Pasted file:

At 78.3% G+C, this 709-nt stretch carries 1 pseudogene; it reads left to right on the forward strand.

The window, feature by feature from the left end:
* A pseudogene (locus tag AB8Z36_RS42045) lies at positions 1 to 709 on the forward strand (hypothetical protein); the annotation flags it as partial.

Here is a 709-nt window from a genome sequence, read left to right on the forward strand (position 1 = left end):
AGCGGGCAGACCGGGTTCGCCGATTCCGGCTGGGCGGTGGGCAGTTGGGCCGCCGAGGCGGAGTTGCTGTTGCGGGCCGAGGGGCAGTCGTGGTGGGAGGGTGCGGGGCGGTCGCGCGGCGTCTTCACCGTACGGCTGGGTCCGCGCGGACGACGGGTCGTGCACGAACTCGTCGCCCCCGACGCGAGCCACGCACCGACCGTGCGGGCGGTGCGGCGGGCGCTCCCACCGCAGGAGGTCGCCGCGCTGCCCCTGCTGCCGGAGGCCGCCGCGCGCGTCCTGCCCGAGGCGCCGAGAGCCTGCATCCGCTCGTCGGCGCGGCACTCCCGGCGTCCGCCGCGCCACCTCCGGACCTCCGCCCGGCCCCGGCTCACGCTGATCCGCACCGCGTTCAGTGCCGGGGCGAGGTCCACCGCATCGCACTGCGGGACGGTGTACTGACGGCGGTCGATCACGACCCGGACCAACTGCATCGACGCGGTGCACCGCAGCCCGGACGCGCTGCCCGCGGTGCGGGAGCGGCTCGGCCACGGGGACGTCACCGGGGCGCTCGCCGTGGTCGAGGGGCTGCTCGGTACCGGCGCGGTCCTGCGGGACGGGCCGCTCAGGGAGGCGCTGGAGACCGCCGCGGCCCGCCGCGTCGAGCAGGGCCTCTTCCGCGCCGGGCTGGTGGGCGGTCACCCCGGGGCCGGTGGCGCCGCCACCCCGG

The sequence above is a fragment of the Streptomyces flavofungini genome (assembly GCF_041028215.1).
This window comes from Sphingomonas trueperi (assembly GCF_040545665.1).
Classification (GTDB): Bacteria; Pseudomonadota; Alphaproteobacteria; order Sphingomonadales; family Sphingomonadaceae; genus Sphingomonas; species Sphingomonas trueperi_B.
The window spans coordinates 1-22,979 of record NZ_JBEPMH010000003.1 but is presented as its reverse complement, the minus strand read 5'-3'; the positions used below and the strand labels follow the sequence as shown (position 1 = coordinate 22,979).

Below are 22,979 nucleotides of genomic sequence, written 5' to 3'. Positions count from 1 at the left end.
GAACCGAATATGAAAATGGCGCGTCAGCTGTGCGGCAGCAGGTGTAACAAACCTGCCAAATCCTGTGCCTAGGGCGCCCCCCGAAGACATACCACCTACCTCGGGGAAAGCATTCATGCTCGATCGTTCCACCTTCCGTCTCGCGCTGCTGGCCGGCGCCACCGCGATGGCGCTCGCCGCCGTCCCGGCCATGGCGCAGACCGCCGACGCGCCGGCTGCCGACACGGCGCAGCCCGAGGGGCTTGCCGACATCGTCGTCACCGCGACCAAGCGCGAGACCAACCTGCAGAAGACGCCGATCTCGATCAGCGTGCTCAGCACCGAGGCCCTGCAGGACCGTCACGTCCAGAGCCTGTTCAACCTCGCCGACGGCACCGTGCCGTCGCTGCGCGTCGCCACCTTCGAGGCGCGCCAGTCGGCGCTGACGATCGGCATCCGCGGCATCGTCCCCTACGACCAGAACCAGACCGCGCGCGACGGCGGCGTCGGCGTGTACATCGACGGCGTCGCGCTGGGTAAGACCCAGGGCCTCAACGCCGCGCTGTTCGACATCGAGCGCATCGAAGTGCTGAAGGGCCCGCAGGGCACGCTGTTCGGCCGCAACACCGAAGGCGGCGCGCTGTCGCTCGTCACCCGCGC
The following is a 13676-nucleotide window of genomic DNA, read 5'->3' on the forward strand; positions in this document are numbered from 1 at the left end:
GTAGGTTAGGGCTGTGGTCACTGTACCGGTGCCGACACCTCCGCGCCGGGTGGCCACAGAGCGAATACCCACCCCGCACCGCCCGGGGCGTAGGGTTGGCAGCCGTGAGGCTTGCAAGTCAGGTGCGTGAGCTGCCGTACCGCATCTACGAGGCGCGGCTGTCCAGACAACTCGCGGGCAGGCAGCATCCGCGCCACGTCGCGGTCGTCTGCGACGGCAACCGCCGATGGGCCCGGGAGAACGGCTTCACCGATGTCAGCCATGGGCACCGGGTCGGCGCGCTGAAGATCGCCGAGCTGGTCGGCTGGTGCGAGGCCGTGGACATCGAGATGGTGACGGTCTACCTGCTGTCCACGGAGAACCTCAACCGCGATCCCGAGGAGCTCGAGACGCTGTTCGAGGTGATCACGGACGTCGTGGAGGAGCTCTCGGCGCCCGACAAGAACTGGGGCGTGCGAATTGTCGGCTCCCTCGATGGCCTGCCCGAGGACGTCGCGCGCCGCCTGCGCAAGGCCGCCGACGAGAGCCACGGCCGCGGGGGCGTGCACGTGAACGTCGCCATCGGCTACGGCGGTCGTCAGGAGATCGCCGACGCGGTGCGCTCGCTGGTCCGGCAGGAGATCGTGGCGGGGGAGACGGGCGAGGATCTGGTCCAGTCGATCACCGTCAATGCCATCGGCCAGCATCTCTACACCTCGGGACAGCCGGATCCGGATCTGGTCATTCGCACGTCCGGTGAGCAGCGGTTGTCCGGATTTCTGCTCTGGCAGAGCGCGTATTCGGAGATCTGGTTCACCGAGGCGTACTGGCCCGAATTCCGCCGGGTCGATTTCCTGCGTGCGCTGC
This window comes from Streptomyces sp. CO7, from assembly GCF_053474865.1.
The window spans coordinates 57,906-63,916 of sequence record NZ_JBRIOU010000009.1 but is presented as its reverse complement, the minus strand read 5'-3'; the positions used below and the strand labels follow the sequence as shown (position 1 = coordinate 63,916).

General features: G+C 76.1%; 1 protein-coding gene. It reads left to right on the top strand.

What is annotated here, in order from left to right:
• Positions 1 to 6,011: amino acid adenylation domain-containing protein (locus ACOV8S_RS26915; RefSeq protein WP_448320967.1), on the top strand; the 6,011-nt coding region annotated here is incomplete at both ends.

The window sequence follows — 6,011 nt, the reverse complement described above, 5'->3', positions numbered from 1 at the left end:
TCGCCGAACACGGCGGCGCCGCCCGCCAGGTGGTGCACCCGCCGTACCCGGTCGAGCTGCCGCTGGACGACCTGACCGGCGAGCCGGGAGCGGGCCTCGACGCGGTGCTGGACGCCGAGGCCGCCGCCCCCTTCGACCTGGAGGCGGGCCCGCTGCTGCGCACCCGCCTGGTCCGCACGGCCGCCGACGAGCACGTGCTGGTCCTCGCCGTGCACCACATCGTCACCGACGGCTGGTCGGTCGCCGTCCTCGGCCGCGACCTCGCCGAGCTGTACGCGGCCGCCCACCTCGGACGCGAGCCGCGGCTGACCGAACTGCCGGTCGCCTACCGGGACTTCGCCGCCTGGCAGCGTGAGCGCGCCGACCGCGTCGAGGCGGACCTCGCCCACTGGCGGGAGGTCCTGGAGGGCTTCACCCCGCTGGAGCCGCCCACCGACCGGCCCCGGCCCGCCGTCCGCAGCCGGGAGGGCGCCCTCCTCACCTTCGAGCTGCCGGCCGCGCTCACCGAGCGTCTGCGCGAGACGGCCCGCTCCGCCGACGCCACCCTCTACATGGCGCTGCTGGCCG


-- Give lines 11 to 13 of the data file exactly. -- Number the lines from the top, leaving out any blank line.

GAACCGAATATGAAAATGGCGCGTCAGCTGTGCGGCAGCAGGTGTAACAAACCTGCCAAATCCTGTGCCTAGGGCGCCCCCCGAAGACATACCACCTACCTCGGGGAAAGCATTCATGCTCGATCGTTCCACCTTCCGTCTCGCGCTGCTGGCCGGCGCCACCGCGATGGCGCTCGCCGCCGTCCCGGCCATGGCGCAGACCGCCGACGCGCCGGCTGCCGACACGGCGCAGCCCGAGGGGCTTGCCGACATCGTCGTCACCGCGACCAAGCGCGAGACCAACCTGCAGAAGACGCCGATCTCGATCAGCGTGCTCAGCACCGAGGCCCTGCAGGACCGTCACGTCCAGAGCCTGTTCAACCTCGCCGACGGCACCGTGCCGTCGCTGCGCGTCGCCACCTTCGAGGCGCGCCAGTCGGCGCTGACGATCGGCATCCGCGGCATCGTCCCCTACGACCAGAACCAGACCGCGCGCGACGGCGGCGTCGGCGTGTACATCGACGGCGTCGCGCTGGGTAAGACCCAGGGCCTCAACGCCGCGCTGTTCGACATCGAGCGCATCGAAGTGCTGAAGGGCCCGCAGGGCACGCTGTTCGGCCGCAACACCGAAGGCGGCGCGCTGTCGCTCGTCACCCGCGC
The following is a 13676-nucleotide window of genomic DNA, read 5'->3' on the forward strand; positions in this document are numbered from 1 at the left end:
GTAGGTTAGGGCTGTGGTCACTGTACCGGTGCCGACACCTCCGCGCCGGGTGGCCACAGAGCGAATACCCACCCCGCACCGCCCGGGGCGTAGGGTTGGCAGCCGTGAGGCTTGCAAGTCAGGTGCGTGAGCTGCCGTACCGCATCTACGAGGCGCGGCTGTCCAGACAACTCGCGGGCAGGCAGCATCCGCGCCACGTCGCGGTCGTCTGCGACGGCAACCGCCGATGGGCCCGGGAGAACGGCTTCACCGATGTCAGCCATGGGCACCGGGTCGGCGCGCTGAAGATCGCCGAGCTGGTCGGCTGGTGCGAGGCCGTGGACATCGAGATGGTGACGGTCTACCTGCTGTCCACGGAGAACCTCAACCGCGATCCCGAGGAGCTCGAGACGCTGTTCGAGGTGATCACGGACGTCGTGGAGGAGCTCTCGGCGCCCGACAAGAACTGGGGCGTGCGAATTGTCGGCTCCCTCGATGGCCTGCCCGAGGACGTCGCGCGCCGCCTGCGCAAGGCCGCCGACGAGAGCCACGGCCGCGGGGGCGTGCACGTGAACGTCGCCATCGGCTACGGCGGTCGTCAGGAGATCGCCGACGCGGTGCGCTCGCTGGTCCGGCAGGAGATCGTGGCGGGGGAGACGGGCGAGGATCTGGTCCAGTCGATCACCGTCAATGCCATCGGCCAGCATCTCTACACCTCGGGACAGCCGGATCCGGATCTGGTCATTCGCACGTCCGGTGAGCAGCGGTTGTCCGGATTTCTGCTCTGGCAGAGCGCGTATTCGGAGATCTGGTTCACCGAGGCGTACTGGCCCGAATTCCGCCGGGTCGATTTCCTGCGTGCGCTGC